Sometimes billing problems are caused because an outdated insurance card is on file or the patient did not have the card with them when they presented for service. Or, you may have an additional plan that we were not aware of. For example, both you and your spouse have insurance coverage; or you are a Medicare patient who also has a supplemental plan. When you receive the first bill, call us to make sure that we have the correct information on file.
You may also receive a bill for any deductible or co-insurance amounts that are due, or for services that are considered non-covered. If you have any questions, please contact our office and we will assist you. Sometimes you may also need to contact your employer’s benefits manager or your insurance plan directly for information as health benefits can be complex.
A deductible is the amount that you may have to pay before your health insurance pays. Many plans offered today are called High-Deductible Health Plans where the deductible can be as high as $6,450 for single coverage or $12,900 for family coverage. Once the patient has met his/her deductible, the insurance usually pays a percentage of the remaining bills. The patient is liable for the unpaid percentage. Deductibles are reset annually, usually starting in January.
Co-insurance is a form of cost sharing. After your deductible has been met, your insurance plan will begin paying a percentage of your bills. The remaining amount, known as co-insurance, is the portion due by the patient.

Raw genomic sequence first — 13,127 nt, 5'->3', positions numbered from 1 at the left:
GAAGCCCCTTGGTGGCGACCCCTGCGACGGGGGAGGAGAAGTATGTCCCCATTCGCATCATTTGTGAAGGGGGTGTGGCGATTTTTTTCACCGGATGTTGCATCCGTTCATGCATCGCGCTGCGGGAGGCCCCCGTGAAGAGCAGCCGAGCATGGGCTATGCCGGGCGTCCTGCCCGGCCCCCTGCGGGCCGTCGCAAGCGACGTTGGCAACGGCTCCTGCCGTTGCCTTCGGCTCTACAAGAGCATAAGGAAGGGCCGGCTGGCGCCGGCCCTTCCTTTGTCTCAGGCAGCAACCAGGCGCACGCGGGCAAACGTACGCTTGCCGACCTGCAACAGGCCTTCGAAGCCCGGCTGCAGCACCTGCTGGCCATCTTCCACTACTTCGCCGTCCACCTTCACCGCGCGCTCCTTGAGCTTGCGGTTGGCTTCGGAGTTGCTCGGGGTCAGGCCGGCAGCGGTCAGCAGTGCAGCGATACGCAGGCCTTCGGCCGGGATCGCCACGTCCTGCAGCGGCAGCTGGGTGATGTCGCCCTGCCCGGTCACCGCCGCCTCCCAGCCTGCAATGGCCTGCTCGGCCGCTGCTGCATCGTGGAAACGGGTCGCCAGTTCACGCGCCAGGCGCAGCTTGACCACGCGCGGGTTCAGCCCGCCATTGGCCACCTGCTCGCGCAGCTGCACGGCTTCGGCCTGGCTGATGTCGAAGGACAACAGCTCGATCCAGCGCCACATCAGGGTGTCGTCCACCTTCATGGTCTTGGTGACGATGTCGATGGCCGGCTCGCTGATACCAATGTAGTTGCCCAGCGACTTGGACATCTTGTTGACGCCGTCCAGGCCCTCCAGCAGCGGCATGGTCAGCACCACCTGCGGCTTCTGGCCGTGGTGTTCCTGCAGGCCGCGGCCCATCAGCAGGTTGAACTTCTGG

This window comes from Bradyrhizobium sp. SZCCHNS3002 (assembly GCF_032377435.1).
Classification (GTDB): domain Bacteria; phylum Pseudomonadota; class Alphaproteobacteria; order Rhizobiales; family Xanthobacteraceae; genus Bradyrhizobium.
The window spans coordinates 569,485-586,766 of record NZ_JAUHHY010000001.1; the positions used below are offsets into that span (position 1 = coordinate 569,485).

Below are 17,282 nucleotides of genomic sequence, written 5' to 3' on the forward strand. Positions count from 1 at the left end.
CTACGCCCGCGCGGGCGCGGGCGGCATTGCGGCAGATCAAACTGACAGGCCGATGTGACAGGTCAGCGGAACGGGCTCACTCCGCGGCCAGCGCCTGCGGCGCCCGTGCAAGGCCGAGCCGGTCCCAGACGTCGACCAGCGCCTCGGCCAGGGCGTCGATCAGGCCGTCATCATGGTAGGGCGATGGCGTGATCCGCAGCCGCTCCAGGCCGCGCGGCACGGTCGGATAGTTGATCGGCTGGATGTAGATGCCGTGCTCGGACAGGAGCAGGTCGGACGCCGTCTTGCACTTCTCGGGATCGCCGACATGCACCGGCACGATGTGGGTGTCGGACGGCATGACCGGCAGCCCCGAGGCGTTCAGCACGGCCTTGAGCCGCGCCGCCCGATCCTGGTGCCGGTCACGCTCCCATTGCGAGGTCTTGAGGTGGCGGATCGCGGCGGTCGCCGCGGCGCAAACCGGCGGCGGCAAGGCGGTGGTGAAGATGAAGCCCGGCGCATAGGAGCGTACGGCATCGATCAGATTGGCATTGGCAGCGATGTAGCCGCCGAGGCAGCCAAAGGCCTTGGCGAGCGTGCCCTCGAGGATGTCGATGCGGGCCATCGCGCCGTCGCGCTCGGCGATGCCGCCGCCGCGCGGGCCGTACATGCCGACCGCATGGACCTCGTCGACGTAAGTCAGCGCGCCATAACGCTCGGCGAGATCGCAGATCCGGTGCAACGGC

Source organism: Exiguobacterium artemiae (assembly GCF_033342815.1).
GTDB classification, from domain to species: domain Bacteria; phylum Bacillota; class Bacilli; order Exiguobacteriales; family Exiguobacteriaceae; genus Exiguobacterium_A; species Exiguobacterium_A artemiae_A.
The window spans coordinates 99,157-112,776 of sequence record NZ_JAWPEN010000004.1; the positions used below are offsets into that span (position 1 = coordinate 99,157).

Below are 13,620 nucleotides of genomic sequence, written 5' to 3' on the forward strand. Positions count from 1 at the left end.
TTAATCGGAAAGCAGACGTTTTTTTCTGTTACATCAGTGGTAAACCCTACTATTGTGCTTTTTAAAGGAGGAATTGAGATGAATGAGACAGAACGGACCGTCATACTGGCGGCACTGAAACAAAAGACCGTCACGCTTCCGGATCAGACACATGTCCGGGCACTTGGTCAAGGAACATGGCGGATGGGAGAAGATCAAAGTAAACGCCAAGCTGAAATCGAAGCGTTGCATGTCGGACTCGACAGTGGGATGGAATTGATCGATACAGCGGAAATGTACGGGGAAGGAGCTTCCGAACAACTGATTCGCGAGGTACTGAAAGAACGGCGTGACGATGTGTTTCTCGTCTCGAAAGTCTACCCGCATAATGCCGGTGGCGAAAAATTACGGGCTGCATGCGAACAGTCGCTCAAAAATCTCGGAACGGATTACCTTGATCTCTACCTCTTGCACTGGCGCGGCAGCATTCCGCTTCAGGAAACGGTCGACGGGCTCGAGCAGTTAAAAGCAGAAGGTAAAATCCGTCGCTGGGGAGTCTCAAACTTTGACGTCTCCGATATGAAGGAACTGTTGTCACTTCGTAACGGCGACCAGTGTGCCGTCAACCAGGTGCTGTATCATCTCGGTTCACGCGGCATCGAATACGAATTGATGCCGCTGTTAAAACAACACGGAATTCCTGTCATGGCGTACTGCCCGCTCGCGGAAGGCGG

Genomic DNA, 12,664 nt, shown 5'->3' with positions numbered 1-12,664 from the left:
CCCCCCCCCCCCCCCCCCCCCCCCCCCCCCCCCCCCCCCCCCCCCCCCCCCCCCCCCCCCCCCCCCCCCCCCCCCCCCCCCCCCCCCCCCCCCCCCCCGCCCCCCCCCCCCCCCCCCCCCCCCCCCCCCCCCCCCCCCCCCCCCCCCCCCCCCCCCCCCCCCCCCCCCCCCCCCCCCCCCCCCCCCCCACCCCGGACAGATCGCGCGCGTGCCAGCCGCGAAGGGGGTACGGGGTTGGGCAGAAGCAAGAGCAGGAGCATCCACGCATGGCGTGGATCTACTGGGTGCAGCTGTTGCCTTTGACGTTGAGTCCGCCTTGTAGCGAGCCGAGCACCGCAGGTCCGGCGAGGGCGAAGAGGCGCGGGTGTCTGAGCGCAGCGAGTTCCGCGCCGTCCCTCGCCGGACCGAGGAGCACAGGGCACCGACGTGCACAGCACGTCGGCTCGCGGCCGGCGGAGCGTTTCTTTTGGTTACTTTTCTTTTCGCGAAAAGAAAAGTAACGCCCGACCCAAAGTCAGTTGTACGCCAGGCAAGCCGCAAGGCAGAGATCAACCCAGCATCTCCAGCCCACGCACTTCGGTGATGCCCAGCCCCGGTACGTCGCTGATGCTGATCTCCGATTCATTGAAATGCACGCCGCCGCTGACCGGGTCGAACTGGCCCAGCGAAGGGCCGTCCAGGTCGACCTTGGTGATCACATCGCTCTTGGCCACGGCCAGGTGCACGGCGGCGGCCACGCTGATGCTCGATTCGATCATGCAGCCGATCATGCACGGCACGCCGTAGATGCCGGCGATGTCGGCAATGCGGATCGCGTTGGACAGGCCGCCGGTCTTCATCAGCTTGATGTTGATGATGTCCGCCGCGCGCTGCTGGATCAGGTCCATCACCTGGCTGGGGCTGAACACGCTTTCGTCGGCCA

After your insurance company has paid its portion of your Hospital bill, we will send you a statement. This statement will indicate payments and adjustments that have been posted to your account and any balance you are required to pay. You may also receive an explanation of benefits (EOB) from your insurance company.
An Explanation of Benefits is a document from your insurance company that shows how they processed your claim. It contains information such as co-pays, deductibles or non-covered services. EOBs should be kept for future reference.
If you have questions regarding the payment, call your insurance company for an explanation. If the insurance company finds that an error was made, note the information and whom you talked with at the insurance company. Request an anticipated payment date and ask if they need anything to complete processing. If the insurance company feels the bill was paid correctly and you still disagree, find out from the insurance company what you need to do to file an “appeal” with them. Filing an appeal will not guarantee that the insurance company will pay more on your bill, but the claim will be reviewed for reconsideration.
We offer several payment options:
- Make an online payment using your MasterCard, VISA, American Express or debit card by selecting the online payment option as part of 'My Account'.
- Pay by credit card by calling the number on your provider statement or completing the payment coupon on the bottom of the statement.
- Mail your check or money order payable to the listed provider and include your account number. Mail the payment to the address included on your provider statement. Separate checks MUST be issued to pay different providers.
- If payment in full is not possible, payment arrangements can be made online via Make a Payment. If you are unable to complete this section in accordance with the payment arrangement guidelines, contact a financial counselor at the number listed on your statement.